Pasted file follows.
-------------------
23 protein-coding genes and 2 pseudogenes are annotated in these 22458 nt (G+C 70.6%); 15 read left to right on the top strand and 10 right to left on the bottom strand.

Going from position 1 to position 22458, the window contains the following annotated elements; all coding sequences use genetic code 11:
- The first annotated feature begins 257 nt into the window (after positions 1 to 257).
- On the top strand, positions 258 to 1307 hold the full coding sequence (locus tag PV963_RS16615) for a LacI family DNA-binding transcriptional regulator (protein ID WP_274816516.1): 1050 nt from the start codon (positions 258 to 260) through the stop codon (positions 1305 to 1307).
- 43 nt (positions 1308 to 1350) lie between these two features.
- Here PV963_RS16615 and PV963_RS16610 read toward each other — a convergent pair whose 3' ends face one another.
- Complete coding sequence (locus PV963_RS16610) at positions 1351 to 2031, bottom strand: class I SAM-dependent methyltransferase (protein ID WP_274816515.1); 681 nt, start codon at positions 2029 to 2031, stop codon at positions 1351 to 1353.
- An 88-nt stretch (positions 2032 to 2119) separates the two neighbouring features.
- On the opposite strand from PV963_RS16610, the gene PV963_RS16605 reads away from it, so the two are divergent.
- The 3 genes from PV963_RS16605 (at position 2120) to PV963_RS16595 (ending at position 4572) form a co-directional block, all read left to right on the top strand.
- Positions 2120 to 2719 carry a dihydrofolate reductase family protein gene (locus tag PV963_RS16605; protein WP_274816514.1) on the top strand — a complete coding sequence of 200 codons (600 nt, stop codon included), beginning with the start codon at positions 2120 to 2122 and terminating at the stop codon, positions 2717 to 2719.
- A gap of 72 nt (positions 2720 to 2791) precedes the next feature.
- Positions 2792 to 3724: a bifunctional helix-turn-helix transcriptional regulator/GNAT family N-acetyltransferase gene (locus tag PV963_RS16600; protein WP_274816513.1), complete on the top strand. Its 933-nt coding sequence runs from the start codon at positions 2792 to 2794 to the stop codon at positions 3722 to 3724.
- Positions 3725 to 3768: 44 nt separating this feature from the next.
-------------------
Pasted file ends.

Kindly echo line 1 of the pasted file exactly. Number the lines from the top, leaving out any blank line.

23 protein-coding genes and 2 pseudogenes are annotated in these 22458 nt (G+C 70.6%); 15 read left to right on the top strand and 10 right to left on the bottom strand.